Crime in Its Relations to Social Progress, Issue 40

Front Cover
Columbia University Press, 1902 - Crime - 427 pages
Explores the evolution of crime and punishment in the Nineteenth century to primitive cultures and early European society. Specifically addresses the definition of crime and social punishment in different cultures and in the animal kingdom, as well as the effectiveness of legislation and social punishment.

From inside the book

What people are saying - Write a review

We haven't found any reviews in the usual places.

Contents


Other editions - View all

Common terms and phrases

Popular passages

Page v - There shall never be one lost good! What was, shall live as before; The evil is null, is naught, is silence implying sound; What was good shall be good, with, for evil, so much good more; On the earth the broken arcs; in the heaven a perfect round.
Page 36 - But if the ox were wont to push with his horn in time past, and it hath been testified to his owner, and he hath not kept him in, but that he hath killed a man or a woman ; the ox shall be stoned, and his owner also shall be put to death.
Page 138 - I, then, Alfred, king, gathered these together, and commanded many of those to be written which our forefathers held, those which to me seemed good ; and many of those which seemed to me not good I rejected them, by the counsel of my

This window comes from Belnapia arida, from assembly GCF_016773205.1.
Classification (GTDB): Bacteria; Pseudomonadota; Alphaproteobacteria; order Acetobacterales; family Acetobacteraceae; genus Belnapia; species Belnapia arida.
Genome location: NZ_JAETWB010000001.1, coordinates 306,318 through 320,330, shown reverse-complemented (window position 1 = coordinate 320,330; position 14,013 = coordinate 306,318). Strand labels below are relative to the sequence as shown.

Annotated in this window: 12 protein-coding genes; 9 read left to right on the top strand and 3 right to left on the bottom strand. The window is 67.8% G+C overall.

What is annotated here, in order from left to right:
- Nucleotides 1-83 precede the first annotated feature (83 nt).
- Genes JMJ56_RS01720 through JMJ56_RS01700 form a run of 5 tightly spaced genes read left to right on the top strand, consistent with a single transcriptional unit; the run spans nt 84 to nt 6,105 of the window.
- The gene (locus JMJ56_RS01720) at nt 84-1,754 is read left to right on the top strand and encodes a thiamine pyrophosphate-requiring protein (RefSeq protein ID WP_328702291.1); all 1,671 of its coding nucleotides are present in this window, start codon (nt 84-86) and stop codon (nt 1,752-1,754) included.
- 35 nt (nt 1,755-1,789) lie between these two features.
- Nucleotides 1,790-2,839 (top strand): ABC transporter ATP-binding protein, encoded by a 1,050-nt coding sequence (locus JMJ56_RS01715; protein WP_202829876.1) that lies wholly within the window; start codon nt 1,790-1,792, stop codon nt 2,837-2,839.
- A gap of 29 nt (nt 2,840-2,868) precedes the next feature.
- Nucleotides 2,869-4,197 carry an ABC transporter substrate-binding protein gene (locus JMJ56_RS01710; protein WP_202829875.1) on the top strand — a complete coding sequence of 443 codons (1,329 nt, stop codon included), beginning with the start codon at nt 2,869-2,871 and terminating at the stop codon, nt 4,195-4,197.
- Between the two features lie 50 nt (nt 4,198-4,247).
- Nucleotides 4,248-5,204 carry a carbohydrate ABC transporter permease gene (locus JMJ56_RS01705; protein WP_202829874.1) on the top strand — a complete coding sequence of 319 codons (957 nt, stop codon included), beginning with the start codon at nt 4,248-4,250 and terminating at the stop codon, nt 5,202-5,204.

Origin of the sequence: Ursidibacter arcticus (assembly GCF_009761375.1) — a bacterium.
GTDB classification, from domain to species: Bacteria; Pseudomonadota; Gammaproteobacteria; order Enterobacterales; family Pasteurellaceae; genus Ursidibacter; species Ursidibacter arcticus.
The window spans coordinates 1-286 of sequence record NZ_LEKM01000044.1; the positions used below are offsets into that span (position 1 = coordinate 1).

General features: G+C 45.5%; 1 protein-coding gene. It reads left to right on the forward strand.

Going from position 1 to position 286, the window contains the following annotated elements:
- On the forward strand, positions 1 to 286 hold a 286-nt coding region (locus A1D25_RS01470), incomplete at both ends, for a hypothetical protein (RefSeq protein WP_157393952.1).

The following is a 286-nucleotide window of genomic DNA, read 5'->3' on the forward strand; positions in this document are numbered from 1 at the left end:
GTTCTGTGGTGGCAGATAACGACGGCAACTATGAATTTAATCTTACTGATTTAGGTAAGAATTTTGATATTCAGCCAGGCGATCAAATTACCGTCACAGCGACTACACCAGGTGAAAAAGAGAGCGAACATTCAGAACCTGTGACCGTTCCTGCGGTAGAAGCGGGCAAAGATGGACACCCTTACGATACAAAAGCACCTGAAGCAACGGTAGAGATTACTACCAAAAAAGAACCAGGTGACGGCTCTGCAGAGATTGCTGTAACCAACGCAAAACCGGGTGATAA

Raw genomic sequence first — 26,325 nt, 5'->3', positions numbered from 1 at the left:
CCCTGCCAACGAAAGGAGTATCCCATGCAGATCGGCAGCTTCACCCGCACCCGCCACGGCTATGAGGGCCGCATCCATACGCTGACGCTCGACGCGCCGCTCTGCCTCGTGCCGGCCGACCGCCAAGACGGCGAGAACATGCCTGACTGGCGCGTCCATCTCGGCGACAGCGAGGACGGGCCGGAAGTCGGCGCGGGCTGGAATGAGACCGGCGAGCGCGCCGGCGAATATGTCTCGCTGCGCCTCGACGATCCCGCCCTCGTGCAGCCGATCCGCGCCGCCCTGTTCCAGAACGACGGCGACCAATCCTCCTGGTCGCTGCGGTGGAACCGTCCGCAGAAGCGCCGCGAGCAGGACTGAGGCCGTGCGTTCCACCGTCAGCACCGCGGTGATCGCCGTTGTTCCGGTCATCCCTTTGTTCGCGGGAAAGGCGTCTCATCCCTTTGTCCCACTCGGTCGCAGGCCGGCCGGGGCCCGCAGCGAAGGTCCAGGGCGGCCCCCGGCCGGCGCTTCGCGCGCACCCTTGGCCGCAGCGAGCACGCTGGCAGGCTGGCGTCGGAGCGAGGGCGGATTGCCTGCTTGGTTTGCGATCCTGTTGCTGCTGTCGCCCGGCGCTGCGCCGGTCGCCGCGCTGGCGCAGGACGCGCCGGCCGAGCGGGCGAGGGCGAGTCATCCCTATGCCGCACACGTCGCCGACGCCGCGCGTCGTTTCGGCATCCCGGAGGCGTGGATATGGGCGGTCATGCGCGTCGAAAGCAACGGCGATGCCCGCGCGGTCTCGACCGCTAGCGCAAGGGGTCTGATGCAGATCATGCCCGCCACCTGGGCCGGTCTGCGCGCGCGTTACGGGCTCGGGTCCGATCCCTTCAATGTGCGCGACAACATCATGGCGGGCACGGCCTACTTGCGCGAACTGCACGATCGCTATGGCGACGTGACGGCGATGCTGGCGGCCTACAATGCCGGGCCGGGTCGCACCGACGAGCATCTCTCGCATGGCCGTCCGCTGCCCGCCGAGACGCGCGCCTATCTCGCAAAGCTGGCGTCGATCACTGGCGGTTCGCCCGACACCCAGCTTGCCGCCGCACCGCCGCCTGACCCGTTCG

Page 12 - The very considerations which judges most rarely mention, and always with an apology, are the secret root from which the law draws all the juices of life. I mean of course, considerations of what is expedient for the community concerned.
Page 14 - The distinction of public wrongs from private, of crimes and misdemeanors from civil injuries, seems principally to consist in this: that private wrongs or civil injuries are an infringement or privation of the civil rights which belong to individuals, considered merely as individuals...
Page 330 - Get but the truth once uttered, and 'tis like A star new-born, that drops into its place, And which, once circling in its placid round, Not all the tumult of the earth can shake.
Page 151 - The bishops and learned men cursed them continually, but the effect thereof was nothing to them; for they were all accursed, and forsworn, and abandoned. To till the ground was to plough the sea: the earth bare no corn, for the land was all laid waste by such deeds; and...
Page 395 - He who would win the name of truly great Must understand his own age and the next, And make the present ready to fulfil Its prophecy, and with the future merge Gently and peacefully, as wave with wave.

Bibliographic information